Changing The Culture 2014


This Changing the Culture Conference was dedicated to our esteemed friend and colleague Katharine Louise Borgen (1946 - 2014)



The annual Changing the Culture Conference, organized and sponsored by the Pacific Institute for the Mathematical Sciences, brings together mathematicians, mathematics educators and school teachers from all levels to work together towards narrowing the gap between mathematicians and teachers of mathematics, and between those who do and enjoy mathematics and those who think they don't.


Changing the Culture



Changing the Culture 2014: Fostering Curiosity


Date: Friday, May 16th, 2014

Location: SFU-Vancouver at Harbour Centre, 515 W. Hastings Street, Vancouver, Canada




Conference Program


8:00 Registration

8:45 Opening Remarks, Room 1900, Fletcher Challenge Theatre


9:00 Plenary Talk, Questions not Answers, Richard Hoshino, Quest University, Room 1900 Fletcher Challenge Theater

Why do so many children lose their natural curiosity when they grow into adulthood? As one author argues, our modern-day education system is largely to blame, where students are fed facts and formulas, and are not given the space to take risks, make mistakes, and explore the questions that are pertinent to their lives.

Since February 2013, I have taught math at Quest University Canada, a small liberal arts university in Squamish, B.C. In this presentation, I'll share the radical approach of Quest's math curriculum, which starts with the students' questions, rather than the professor's answers.

I'll discuss how this unorthodox pedagogy has led to math-fearing students inspiring social action (e.g. a new roommate-matching algorithm), empowering students to realize that mathematics can help them understand the world, their world, in a more meaningful way.


10:00 Coffee Break, Room 1400, Segal Center


10:30 Workshops A, B and C

Workshop A: Mathematical Habits of Mind, Susan Oesterle, Douglas College, Room 1315

The new draft BC Math Curriculum emphasises a focus on developing "mathematical habits of mind". What are they? What does this mean for what we do in our classrooms? What can we do to support our students and each other? After a short intro to the notion of "mathematical habits of mind", we'll use hands-on activities to explore this idea and its implications for teaching mathematics.


Workshop B: Calculus Diagnostic Test: What Are We Learning? Justin Gray, Natalia Kouzniak, Cameron Morland, SFU, Room 1900

SFU has been giving a Calculus Diagnostic Test to all Calculus students during the first week of classes for the past seven years, and we have accumulated impressive statistics about students performance on the test, and in their Calculus courses. What did we learn, and how is this knowledge influencing our courses? What do we still need to learn?


Workshop C: Discussion on Draft Mathematics Curriculum, Ron Coleborn, Brenda Davison, Natasa Sirotic, Room 1510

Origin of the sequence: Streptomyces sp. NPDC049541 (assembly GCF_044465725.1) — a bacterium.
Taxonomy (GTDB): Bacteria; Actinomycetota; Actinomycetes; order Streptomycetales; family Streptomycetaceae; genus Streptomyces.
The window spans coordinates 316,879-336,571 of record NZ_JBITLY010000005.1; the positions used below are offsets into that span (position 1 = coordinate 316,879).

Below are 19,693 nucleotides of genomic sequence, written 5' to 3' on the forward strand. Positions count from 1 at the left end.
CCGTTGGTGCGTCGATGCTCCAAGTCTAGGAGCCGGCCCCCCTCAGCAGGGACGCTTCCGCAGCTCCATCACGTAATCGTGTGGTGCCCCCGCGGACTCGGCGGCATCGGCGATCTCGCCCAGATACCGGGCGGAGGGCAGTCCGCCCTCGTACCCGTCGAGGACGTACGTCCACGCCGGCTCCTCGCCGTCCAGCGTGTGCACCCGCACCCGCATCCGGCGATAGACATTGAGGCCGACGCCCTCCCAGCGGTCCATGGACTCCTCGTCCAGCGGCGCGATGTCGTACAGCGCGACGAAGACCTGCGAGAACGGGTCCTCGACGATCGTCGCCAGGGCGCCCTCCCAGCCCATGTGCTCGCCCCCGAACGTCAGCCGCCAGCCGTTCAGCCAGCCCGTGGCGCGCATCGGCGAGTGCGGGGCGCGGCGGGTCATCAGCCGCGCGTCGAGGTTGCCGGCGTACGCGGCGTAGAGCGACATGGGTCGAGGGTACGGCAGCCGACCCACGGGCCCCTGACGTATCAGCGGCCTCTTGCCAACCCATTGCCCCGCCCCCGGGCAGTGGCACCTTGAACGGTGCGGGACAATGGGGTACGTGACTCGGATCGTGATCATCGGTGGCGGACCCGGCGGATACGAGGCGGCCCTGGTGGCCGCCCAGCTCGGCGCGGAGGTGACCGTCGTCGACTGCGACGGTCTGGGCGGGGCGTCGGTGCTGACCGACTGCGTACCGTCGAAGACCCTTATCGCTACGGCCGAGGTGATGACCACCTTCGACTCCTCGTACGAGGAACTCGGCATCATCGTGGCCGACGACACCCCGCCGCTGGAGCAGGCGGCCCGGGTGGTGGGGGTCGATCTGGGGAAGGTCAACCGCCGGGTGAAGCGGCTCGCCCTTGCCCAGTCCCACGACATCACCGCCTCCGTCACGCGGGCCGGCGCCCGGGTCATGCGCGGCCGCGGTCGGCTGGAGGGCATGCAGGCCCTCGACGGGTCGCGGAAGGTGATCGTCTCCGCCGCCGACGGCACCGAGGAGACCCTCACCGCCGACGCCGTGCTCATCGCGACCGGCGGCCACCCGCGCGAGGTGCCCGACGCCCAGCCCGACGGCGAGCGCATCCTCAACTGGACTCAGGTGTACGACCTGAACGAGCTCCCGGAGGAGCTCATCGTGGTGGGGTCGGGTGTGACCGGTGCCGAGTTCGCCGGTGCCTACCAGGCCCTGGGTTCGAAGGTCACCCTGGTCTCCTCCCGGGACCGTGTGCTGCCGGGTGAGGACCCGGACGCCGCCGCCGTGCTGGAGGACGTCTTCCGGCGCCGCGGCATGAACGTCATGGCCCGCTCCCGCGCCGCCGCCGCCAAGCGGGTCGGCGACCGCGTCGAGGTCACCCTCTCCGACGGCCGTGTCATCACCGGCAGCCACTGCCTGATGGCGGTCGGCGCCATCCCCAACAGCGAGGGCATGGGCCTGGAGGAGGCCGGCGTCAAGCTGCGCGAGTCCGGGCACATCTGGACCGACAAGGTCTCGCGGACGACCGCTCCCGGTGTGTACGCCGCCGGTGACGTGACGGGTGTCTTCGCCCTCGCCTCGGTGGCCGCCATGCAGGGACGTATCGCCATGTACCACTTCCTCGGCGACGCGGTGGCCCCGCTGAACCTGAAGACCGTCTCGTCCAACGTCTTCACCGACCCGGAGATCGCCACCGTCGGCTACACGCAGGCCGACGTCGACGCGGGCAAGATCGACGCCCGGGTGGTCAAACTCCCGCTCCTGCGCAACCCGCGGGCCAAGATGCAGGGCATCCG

This workshop is intended as an informal discussion of the draft of the new math curriculum that has been posted on the Ministry's website for the past several months. If you are interested in participating in this discussion, please read the draft at:


12:00 PIMS Award Ceremony Presenting 2014 PIMS Education Prize to Susan Milner, UFV, 1900, Fletcher Challenge Theatre


12:30 Lunch, Room 1400, Segal Centre


13:30 Viewing the Unviewable, Steven Wittens, - Hackery, Math and Design, 1900, Fletcher Challenge Theatre

The device in front of you can do hundreds of millions of computations per second. Assuming you're on a meek smartphone or tablet. An Xbox' graphics chip makes supercomputers of the past few decades look quaint, processing a billion data points per second. Should we just be using this to draw episodes of Call of Duty over and over again?

What if we constructed live, intricate, correct models of math instead? We could send them across the world with one click. And maybe this already works today, if you know where to look.

14:30 Panel DiscussionMotivating students,Rick Brewster, TRU; Oana Chiru, Moscrop Secondary; Peter Liljedahl, SFU; Susan Milner, UFV, 1900, Fletcher Challenge Theatre


16:00 Coffee Break


16:30 Plenary Talk, What Makes a Good Teaching Problem?, John McLoughlin, University of New Brunswick, 1900, Fletcher Challenge Theatre

Teaching problems in my vocabulary refer to problems that are pedagogically effective. These problems may illustrate the value of a particular approach to problem solving. It may be the elegance of a solution or hidden structural similarities to familiar problems or counterintuitive results or even a surprising "unsolvability" characteristic or...

Perhaps most surprising is that one rarely recognizes a good teaching problem upon first sight. Rather an experience whether as a solver, teacher, or bystander strikes a chord that awakens curiousity. The desire to revisit a problem, share insights with others, or investigate related ideas may arise from various sources: someone’s (method of) solution; patterns leading to rich explorations/generalizations; an aspect of brilliance; transferability as with the numerical problem that lends itself to geometry, or vice-versa, to name a few. The common element is that something about a problem is perceived to be extraordinary, and hence, memorable.

The presentation will offer teaching problems that can be shared in secondary and undergraduate mathematics classes, along with insights into what gives them this quality. My teaching problems may not be yours. Therefore, aspects of my biography and philosophy as both a teacher and solver of mathematical problems will figure into this talk.

17:30 Concluding Remarks